The best thing about where I live is…

This photograph is an object which directly relates to the Bethnal Green area of East London, where the Museum is situated. The 1930s photograph shows a young girl Lottie and her grandmother, surrounded by plant pots on the roof of their home in Bethnal Green. Lottie had ten siblings, six sisters and four brothers, which wasn’t unusual at the time. The family ran a wood carving business, working from a workshop on the ground floor and living in the upper floors; a crowded existence indeed. One of Lottie’s brothers, Dick, shared his memories of their home life with his own daughter; she, in turn, passed her father’s memories on to the museum when she donated this photograph.

Dick’s childhood memories as re-told by his daughter: “Pocket money must have always been a problem in the household and my father had to earn it. One way was to catch cockroaches. They used to hide in the gap between the door and architrave and the wall and when the fire was lit the room warmed up and they crawled out. His job was to catch and kill them. Like other children in the area, he played in the streets. He was proud of his ability to play football on cobbled streets wearing roller skates with metal wheels. Apparently, sparks used to fly.”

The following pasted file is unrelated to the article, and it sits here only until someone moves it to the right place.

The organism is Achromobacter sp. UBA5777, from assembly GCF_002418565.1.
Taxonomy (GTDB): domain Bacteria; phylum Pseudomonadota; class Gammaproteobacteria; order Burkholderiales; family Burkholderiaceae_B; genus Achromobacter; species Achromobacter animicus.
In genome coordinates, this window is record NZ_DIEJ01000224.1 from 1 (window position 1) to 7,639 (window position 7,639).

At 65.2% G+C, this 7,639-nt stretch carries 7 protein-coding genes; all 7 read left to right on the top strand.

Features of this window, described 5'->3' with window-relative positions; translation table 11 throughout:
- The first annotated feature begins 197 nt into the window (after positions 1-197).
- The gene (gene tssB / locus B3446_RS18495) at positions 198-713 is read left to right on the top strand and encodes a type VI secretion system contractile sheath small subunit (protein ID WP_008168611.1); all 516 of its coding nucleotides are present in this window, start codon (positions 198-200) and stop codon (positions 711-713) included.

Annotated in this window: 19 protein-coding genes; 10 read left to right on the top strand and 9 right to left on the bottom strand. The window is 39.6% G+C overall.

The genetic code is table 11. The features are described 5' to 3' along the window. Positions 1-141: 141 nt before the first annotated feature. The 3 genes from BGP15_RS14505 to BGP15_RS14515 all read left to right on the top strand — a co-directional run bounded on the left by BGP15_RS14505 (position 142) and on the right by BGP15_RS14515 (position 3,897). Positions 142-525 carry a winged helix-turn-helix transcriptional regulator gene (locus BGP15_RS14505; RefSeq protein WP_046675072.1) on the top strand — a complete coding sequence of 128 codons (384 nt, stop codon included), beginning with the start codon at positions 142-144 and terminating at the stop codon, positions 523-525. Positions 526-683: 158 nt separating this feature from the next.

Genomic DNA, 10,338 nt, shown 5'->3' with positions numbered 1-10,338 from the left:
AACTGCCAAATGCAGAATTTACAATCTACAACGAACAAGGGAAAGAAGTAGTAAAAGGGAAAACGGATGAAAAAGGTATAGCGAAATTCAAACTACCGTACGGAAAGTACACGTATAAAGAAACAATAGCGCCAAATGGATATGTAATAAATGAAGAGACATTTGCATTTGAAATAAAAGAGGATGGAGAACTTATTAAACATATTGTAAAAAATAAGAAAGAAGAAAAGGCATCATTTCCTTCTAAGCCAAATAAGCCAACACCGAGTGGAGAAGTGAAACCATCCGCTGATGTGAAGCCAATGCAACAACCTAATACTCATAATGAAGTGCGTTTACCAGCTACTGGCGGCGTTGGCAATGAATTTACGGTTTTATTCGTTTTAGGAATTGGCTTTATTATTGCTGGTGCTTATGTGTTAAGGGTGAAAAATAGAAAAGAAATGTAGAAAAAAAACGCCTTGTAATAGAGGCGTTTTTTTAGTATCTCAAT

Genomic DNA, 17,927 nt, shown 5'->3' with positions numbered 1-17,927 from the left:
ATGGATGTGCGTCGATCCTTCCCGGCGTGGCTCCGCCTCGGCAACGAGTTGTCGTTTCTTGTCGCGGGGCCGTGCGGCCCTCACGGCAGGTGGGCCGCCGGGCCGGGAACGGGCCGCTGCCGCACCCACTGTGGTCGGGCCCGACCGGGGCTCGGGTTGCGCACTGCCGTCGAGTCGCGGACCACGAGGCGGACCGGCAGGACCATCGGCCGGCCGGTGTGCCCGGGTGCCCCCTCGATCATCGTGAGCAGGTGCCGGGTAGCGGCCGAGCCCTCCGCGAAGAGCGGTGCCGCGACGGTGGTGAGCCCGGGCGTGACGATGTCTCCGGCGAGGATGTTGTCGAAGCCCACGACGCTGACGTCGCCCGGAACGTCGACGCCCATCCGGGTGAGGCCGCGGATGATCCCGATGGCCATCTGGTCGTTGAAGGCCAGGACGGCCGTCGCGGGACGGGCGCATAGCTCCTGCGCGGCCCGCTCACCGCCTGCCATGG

Having detailed memories such as these is important for the museum since they provide a snapshot of what childhood was like in the past.

Our Lives: Growing Up Today

Help us capture what childhood is like today.

The Children’s Commissioner for England is asking children across the country to tell us what it is really like to be growing up today.

Hear what children say and take part now…